1st August 2023
Keeping patients, healthcare workers and the public safe in health care systems during ongoing circulation of COVID-19.
Patients have a right to safe healthcare, and to be protected, using all reasonably practicable measures, from acquiring any type of infection, including COVID-19, in healthcare facilities.
Prevention of hospital acquired infection is a core responsibility of Infection Prevention and Control Committees (IPACs), and requires cooperation of hospital management, employees, visitors and patients.
Healthcare facilities have moral and legal responsibilities to ensure that their patients are provided with safe clinical care, which includes safe systems of work for their staff and the community.
However, despite Australia experiencing ongoing waves of COVID-19 transmission, amid decreased community testing, surveillance and reporting, baseline cases and hospitalisations remain chronically elevated with a variety of variants circulating in the community. COVID-19 affected many more people in Australia during 2022-23 than in 2020-21.
Federal and state agencies have consistently advocated focused protection of people with chronic illnesses and medically vulnerable people, but the majority of patients in hospital meet this definition. Such protection is currently not being provided at all.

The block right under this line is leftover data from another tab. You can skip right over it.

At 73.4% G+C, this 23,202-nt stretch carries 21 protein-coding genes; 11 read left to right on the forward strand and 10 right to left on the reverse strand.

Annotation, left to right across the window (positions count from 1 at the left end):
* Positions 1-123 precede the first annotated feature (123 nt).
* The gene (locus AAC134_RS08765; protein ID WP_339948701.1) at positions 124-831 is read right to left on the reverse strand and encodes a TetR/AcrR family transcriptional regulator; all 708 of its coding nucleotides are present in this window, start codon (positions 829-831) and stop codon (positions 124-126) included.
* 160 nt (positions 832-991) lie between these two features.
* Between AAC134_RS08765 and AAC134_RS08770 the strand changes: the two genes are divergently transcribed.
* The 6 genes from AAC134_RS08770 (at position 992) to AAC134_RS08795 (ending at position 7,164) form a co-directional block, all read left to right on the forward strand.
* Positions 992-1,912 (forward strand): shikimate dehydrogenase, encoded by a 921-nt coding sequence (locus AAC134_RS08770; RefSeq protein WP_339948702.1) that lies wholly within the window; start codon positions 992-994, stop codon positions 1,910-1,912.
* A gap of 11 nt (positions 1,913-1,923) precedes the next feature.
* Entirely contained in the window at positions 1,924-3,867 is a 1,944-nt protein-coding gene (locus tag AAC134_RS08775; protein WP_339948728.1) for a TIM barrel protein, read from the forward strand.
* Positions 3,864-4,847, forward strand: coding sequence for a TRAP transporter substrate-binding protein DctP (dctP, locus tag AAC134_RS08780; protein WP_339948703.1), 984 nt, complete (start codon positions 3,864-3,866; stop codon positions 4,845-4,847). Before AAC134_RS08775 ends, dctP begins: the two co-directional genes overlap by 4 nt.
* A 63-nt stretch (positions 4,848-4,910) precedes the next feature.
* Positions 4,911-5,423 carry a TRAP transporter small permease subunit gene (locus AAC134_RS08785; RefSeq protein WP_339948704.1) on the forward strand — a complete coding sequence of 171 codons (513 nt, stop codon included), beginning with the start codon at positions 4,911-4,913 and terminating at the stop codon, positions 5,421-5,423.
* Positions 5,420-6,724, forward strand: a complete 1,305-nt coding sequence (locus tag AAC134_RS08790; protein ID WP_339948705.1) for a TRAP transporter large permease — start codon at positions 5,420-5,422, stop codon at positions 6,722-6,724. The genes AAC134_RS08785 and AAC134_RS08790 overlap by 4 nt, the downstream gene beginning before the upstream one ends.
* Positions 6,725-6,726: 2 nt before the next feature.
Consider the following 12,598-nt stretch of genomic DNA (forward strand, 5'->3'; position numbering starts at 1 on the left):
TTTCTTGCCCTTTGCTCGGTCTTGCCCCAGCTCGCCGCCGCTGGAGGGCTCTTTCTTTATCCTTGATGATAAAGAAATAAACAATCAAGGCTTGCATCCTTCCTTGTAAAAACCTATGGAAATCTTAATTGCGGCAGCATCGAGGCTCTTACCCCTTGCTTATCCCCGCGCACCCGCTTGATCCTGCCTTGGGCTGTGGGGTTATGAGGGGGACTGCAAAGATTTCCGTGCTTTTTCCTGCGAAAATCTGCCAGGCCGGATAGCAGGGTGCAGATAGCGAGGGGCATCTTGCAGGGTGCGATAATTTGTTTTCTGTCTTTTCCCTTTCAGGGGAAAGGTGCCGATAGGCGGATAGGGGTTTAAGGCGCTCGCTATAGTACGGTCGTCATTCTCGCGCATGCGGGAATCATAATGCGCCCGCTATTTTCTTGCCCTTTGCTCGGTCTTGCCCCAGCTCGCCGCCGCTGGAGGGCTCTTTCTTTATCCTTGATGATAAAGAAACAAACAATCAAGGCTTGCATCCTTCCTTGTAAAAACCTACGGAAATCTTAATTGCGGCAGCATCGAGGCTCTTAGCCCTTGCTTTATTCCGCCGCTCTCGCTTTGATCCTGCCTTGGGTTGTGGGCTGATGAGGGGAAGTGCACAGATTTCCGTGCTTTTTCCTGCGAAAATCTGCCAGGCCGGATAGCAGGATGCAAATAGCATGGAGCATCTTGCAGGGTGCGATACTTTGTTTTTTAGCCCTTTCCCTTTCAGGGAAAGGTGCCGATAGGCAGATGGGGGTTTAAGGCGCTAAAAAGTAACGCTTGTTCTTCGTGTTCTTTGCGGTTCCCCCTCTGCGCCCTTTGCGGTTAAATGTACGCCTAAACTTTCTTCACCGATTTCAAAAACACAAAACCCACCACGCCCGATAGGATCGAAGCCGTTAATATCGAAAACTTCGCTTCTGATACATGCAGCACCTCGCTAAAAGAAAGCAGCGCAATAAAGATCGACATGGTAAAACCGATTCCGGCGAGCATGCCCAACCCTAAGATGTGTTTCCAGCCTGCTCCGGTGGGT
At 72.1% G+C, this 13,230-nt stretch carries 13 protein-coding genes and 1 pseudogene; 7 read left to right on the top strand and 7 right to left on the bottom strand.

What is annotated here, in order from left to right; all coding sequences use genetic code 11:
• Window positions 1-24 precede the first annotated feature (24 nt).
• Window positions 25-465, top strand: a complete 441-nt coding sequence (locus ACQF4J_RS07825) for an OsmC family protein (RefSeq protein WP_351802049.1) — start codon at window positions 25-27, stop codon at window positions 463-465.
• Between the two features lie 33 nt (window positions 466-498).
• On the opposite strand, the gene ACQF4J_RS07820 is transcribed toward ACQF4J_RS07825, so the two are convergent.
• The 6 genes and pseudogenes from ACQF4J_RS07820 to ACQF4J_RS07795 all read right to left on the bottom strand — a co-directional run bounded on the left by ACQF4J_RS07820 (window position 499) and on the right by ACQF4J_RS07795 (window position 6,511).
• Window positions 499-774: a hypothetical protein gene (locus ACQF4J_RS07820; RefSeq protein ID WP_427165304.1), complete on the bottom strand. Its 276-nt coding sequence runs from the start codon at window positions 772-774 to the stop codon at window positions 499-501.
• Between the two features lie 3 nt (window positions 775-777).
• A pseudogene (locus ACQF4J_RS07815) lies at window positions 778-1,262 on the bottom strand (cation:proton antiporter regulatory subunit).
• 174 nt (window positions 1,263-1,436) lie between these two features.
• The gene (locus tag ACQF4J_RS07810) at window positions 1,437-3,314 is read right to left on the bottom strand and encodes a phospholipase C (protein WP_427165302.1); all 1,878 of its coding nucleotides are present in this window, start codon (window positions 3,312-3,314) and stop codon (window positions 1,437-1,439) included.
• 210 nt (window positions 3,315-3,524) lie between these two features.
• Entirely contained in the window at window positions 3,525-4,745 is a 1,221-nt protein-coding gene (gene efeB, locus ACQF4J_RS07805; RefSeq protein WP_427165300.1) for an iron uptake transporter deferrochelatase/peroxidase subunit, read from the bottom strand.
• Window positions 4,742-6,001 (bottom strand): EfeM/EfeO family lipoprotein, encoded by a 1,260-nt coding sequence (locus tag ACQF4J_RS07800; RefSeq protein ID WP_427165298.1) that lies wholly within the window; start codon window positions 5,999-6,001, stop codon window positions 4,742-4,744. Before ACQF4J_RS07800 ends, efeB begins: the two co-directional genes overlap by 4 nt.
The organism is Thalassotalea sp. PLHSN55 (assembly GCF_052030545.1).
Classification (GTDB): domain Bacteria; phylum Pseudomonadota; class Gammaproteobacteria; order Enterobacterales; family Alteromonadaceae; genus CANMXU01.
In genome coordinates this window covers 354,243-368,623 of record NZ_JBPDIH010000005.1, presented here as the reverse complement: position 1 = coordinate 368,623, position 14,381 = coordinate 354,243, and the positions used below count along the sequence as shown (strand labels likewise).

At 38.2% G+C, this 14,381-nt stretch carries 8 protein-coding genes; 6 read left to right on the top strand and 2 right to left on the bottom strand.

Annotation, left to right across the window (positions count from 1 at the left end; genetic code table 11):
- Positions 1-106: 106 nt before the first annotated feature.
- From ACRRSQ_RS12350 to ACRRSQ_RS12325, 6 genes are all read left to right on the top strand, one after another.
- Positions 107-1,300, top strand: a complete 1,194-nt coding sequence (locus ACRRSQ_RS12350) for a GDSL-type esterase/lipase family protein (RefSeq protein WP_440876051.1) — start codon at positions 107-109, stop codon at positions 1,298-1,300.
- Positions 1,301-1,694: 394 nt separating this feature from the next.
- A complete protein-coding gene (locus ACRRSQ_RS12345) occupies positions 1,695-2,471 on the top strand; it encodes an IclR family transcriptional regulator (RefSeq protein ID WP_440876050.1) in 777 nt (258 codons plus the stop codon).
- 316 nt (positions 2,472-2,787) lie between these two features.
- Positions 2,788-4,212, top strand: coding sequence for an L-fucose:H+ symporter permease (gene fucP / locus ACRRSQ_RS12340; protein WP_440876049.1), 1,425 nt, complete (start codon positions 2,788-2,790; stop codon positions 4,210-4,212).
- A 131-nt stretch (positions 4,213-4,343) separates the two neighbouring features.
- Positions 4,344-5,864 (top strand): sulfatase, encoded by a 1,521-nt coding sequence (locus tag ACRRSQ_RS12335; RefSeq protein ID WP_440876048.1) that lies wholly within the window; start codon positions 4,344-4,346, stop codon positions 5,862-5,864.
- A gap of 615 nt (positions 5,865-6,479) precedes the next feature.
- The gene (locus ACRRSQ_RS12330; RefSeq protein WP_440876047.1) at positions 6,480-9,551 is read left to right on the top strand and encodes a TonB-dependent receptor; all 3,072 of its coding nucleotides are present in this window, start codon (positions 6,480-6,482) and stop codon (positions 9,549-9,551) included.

Dying from COVID caught in hospital
Data obtained from Victorian health authorities indicates that over 3000 people acquired infection with COVID-19 while in hospital in Victoria in 2022, and more than 10% of these (at least 344) died of hospital-acquired COVID-19.
No other state has publicly reported corresponding data, but it is reasonable to assume there would have been a similar picture of hospital-acquired COVID-19 infections leading to deaths nationally, as the systems and policy settings were, and remain, very similar.
A 10% death rate due to hospital acquired COVID-19 is much higher than death rate following wound infections, a measure of hospital quality and safety. The same focus that IPACs have on preventing surgical site infections should logically be applied to preventing COVID in hospitals.
Removal of masking in hospitals
Most states have removed the requirement for masking in healthcare, and where guidelines state that masks should be worn around vulnerable patients these are not being effectively enforced in the view of OzSAGE.
While there has been some resistance to the dropping of protections against COVID-19 within health care settings, and calls for reinstating masks, there is little action by governments to step in and provide clear guidance to health care providers on their responsibilities under applicable Workplace Safety Legislation.
Economic and health system impact